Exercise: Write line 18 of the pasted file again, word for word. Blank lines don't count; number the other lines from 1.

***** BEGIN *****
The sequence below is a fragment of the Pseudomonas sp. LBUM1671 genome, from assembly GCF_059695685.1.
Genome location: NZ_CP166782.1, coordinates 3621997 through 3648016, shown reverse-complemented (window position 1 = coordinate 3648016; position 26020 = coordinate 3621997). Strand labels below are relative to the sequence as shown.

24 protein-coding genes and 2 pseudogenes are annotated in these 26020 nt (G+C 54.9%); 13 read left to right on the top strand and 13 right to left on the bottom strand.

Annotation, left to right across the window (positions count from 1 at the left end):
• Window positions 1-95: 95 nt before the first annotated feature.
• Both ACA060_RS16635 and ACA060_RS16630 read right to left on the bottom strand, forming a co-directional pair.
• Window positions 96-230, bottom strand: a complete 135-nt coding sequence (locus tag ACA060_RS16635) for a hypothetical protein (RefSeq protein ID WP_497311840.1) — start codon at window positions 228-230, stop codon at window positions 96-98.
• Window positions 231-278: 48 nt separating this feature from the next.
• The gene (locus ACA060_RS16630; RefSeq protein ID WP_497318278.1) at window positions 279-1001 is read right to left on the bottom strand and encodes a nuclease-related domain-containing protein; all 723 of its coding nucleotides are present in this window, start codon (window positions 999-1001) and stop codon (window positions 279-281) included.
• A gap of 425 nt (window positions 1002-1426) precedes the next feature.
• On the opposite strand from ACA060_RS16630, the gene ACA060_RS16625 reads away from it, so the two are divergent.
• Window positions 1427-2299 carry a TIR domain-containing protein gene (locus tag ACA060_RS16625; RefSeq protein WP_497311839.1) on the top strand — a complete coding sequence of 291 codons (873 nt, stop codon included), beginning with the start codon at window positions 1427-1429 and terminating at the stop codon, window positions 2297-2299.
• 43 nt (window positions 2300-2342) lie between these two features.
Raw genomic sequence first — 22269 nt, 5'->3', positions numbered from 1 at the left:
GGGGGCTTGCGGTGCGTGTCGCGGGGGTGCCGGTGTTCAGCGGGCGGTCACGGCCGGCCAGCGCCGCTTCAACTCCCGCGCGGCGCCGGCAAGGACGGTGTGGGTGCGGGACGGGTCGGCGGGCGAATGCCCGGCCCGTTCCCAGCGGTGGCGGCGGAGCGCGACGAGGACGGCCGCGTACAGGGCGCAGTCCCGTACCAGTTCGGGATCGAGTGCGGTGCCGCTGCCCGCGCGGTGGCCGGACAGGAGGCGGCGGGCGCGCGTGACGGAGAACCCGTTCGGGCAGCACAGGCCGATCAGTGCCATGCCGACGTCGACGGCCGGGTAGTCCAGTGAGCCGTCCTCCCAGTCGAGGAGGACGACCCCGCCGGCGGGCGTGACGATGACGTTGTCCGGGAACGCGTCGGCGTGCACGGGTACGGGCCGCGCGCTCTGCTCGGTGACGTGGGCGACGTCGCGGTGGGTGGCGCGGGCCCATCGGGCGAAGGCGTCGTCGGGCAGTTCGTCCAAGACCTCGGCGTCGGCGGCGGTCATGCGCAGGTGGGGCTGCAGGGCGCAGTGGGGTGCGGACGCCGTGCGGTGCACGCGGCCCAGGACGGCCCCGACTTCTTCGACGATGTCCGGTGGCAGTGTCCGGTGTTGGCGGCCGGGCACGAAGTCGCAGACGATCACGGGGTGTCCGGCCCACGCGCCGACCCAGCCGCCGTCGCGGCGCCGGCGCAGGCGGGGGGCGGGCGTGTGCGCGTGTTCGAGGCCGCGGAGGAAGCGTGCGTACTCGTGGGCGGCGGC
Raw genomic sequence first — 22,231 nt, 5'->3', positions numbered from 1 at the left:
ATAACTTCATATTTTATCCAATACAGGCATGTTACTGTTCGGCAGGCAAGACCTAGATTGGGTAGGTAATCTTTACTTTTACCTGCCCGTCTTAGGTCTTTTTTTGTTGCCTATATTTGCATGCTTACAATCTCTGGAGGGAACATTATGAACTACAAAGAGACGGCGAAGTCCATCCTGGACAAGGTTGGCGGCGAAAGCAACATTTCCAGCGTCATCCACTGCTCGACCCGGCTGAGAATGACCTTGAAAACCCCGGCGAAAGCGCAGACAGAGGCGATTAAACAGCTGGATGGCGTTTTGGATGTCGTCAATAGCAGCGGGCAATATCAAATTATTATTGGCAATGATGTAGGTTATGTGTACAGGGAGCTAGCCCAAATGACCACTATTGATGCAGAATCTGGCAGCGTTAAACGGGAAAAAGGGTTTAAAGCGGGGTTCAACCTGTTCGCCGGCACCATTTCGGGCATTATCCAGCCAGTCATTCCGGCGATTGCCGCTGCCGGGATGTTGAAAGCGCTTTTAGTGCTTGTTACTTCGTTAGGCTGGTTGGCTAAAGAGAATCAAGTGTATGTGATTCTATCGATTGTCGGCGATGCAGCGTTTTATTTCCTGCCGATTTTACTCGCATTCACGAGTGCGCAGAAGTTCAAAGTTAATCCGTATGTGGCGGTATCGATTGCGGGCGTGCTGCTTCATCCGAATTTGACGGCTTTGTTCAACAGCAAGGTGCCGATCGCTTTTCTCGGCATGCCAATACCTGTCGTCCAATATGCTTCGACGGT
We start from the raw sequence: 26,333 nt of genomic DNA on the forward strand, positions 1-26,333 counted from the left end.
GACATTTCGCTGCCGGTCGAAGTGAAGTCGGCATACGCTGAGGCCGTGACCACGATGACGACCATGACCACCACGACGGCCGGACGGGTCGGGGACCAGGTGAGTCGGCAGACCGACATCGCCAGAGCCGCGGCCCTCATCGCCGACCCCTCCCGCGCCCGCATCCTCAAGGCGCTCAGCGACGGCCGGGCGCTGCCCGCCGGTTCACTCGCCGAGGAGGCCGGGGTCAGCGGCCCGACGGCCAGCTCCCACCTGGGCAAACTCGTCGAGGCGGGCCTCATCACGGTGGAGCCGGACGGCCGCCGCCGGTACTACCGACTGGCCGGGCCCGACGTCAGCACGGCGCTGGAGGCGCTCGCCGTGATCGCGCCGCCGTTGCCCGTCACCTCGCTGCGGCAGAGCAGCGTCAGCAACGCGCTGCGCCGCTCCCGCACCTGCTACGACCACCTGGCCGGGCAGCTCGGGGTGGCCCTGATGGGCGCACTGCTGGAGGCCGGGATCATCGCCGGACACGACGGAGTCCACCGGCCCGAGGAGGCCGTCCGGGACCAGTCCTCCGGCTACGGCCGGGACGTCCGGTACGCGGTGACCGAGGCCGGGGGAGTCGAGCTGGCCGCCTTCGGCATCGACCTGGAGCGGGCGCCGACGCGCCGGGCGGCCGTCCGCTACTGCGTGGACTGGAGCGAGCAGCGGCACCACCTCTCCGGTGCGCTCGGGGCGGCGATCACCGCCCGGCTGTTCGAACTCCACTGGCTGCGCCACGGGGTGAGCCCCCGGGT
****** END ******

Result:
We start from the raw sequence: 26,333 nt of genomic DNA on the forward strand, positions 1-26,333 counted from the left end.